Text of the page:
1. Why is the soft drink industry so profitable?
According to IBIS World Industry report, soft drink industry is a $47.2 billion industry in America based on revenue and it was forecast to generate a profit of $1.7 billion in 20101. The annual growth of the industry was 1.8% from 2005 to 2010, and it is expected to increase from approximately 3.5% in 2010 to about 4.5% in 2015, though the growth is predicted to be slow2. Porter’s five sources of competition framework provides a useful tool in analyzing the profitability of an industry driven by five sources of competitive pressure. Before that, it is important to draw the boundaries of the soft drink industry.
Definition: Soft drink here refers to Carbonated Soft Drinks (CSDs) with a duopoly industry structure led by Coca Cola and Pepsi-Cola—the concentrate producers, with substitutes consisting of non-cola beverages3.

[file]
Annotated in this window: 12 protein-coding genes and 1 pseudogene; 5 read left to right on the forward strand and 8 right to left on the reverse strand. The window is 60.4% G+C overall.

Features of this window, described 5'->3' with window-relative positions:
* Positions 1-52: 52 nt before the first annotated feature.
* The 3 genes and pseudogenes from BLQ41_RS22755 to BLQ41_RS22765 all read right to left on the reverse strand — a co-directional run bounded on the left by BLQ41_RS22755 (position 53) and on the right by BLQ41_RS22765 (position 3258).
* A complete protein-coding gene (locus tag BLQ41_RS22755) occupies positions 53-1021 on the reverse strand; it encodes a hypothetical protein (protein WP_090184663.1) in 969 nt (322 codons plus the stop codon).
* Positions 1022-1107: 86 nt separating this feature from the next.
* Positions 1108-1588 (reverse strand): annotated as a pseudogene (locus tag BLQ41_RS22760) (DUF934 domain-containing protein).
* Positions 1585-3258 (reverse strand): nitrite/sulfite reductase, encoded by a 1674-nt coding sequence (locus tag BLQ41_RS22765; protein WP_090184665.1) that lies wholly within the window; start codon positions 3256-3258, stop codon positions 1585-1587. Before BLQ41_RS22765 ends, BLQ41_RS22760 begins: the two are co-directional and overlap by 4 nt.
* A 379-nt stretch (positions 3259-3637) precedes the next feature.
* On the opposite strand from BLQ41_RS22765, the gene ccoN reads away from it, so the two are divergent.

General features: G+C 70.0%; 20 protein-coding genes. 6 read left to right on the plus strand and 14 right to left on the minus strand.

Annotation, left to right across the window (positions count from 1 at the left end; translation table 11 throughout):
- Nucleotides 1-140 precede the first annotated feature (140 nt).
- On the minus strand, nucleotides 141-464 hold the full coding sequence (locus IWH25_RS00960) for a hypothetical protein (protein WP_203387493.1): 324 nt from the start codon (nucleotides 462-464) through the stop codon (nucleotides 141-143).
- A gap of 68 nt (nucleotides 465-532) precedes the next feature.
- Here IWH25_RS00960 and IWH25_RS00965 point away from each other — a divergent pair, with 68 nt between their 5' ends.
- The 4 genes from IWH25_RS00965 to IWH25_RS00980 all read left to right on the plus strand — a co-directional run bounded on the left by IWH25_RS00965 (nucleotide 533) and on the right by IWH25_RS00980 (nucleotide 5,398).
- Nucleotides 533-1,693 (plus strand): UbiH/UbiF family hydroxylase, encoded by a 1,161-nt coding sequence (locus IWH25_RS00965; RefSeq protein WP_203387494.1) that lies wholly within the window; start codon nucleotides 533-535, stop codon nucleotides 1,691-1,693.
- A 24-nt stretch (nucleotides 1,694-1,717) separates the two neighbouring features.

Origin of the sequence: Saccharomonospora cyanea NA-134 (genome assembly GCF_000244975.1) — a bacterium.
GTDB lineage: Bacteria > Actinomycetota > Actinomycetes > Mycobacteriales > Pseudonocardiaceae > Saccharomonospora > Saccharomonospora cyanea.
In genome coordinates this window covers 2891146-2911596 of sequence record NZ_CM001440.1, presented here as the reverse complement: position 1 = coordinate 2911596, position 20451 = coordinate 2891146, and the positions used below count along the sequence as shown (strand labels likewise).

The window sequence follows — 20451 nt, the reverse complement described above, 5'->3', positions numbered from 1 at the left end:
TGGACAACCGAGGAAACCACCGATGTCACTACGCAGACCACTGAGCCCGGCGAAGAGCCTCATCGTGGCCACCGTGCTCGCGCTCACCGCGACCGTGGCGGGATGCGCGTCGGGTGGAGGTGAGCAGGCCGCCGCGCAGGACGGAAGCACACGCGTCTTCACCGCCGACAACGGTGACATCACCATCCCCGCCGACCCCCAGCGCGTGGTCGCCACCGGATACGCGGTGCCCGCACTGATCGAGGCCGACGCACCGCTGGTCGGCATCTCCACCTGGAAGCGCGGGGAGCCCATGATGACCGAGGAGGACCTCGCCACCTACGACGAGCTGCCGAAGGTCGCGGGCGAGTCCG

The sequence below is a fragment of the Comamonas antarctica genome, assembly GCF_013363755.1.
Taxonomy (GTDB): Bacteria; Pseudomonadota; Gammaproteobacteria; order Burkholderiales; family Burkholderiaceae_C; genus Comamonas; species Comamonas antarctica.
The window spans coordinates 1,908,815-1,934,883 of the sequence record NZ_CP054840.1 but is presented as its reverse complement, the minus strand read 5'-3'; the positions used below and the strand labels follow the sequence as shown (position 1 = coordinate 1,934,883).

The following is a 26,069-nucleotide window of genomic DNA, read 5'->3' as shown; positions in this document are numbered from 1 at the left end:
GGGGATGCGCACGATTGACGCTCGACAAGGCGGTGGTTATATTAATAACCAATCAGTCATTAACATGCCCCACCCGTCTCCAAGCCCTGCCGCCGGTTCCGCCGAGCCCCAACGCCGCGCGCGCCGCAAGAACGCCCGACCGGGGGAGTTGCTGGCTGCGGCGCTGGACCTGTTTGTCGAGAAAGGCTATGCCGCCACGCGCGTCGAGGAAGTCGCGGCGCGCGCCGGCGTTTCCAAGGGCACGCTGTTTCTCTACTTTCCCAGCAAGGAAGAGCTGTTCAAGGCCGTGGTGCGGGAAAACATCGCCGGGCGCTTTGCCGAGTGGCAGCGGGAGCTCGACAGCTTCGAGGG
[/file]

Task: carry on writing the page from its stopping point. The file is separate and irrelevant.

Competition from substitutes Substitutes include juices/juice drinks, sports drinks, tea-based drinks, dairy-based drinks, bottled water and functional beverages. As consumer behavior shifted towards non-cola beverages due to health considerations, the CSDs faced challenge from substitutes, especially in 1980s and 1990s. The two giants responded by expanding brand portfolio either by launching new drinks or acquiring brands that rounded out portfolios. PepsiCo introduced Pepsi One in late 1998 in diet drink segment. Flavored soft drinks such as citrus, lemon-lime, pepper, and root beer also gained their momentum. Pepsi and Coke sold reverse-osmosis purified water instead of spring water with a distribution advantage. Pepsi acquired Tropicana in 1998, Gatorade in 2000, and SoBe in 20004. Though substitutes posed a big threat to CSDs, the two giants expanded brand portfolio to confront.
Threat of Entry CSDs has high barriers of entry. The industry is hard to enter as the access to channels of distributions, in this case, the supermarket shelf space, is nearly controlled by the established...